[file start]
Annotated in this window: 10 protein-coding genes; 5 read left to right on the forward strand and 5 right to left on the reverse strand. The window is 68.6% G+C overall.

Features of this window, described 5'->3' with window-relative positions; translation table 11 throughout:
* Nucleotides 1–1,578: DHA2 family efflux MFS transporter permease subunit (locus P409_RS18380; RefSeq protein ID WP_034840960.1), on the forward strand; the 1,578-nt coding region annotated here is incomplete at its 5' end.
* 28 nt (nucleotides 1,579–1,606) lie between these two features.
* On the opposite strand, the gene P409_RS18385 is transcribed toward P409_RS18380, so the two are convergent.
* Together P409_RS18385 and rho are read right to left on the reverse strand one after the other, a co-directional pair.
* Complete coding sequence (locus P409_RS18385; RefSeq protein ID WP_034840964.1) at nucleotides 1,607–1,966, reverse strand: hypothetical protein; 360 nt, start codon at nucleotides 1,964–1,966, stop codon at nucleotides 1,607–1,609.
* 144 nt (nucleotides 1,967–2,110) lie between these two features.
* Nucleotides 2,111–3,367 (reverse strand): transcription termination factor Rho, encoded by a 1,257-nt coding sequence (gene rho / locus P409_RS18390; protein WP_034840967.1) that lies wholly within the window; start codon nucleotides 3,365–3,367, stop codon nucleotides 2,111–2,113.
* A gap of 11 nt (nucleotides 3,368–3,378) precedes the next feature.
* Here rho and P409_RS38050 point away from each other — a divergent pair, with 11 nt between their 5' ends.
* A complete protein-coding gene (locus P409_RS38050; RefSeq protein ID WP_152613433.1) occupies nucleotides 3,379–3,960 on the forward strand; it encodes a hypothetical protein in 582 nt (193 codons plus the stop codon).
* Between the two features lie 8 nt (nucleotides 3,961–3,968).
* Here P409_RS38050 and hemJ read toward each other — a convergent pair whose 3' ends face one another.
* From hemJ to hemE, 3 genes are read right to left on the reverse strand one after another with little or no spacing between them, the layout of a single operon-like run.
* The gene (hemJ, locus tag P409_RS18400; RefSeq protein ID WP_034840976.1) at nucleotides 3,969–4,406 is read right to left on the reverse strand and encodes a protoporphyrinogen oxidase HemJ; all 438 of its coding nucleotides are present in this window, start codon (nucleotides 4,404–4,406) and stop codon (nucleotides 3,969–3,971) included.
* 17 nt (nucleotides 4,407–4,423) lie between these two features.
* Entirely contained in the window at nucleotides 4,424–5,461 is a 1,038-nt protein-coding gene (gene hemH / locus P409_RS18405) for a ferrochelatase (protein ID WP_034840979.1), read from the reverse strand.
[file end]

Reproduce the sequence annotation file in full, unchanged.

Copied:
Annotated in this window: 10 protein-coding genes; 5 read left to right on the forward strand and 5 right to left on the reverse strand. The window is 68.6% G+C overall.

Features of this window, described 5'->3' with window-relative positions; translation table 11 throughout:
* Nucleotides 1–1,578: DHA2 family efflux MFS transporter permease subunit (locus P409_RS18380; RefSeq protein ID WP_034840960.1), on the forward strand; the 1,578-nt coding region annotated here is incomplete at its 5' end.
* 28 nt (nucleotides 1,579–1,606) lie between these two features.
* On the opposite strand, the gene P409_RS18385 is transcribed toward P409_RS18380, so the two are convergent.
* Together P409_RS18385 and rho are read right to left on the reverse strand one after the other, a co-directional pair.
* Complete coding sequence (locus P409_RS18385; RefSeq protein ID WP_034840964.1) at nucleotides 1,607–1,966, reverse strand: hypothetical protein; 360 nt, start codon at nucleotides 1,964–1,966, stop codon at nucleotides 1,607–1,609.
* 144 nt (nucleotides 1,967–2,110) lie between these two features.
* Nucleotides 2,111–3,367 (reverse strand): transcription termination factor Rho, encoded by a 1,257-nt coding sequence (gene rho / locus P409_RS18390; protein WP_034840967.1) that lies wholly within the window; start codon nucleotides 3,365–3,367, stop codon nucleotides 2,111–2,113.
* A gap of 11 nt (nucleotides 3,368–3,378) precedes the next feature.
* Here rho and P409_RS38050 point away from each other — a divergent pair, with 11 nt between their 5' ends.
* A complete protein-coding gene (locus P409_RS38050; RefSeq protein ID WP_152613433.1) occupies nucleotides 3,379–3,960 on the forward strand; it encodes a hypothetical protein in 582 nt (193 codons plus the stop codon).
* Between the two features lie 8 nt (nucleotides 3,961–3,968).
* Here P409_RS38050 and hemJ read toward each other — a convergent pair whose 3' ends face one another.
* From hemJ to hemE, 3 genes are read right to left on the reverse strand one after another with little or no spacing between them, the layout of a single operon-like run.
* The gene (hemJ, locus tag P409_RS18400; RefSeq protein ID WP_034840976.1) at nucleotides 3,969–4,406 is read right to left on the reverse strand and encodes a protoporphyrinogen oxidase HemJ; all 438 of its coding nucleotides are present in this window, start codon (nucleotides 4,404–4,406) and stop codon (nucleotides 3,969–3,971) included.
* 17 nt (nucleotides 4,407–4,423) lie between these two features.
* Entirely contained in the window at nucleotides 4,424–5,461 is a 1,038-nt protein-coding gene (gene hemH / locus P409_RS18405) for a ferrochelatase (protein ID WP_034840979.1), read from the reverse strand.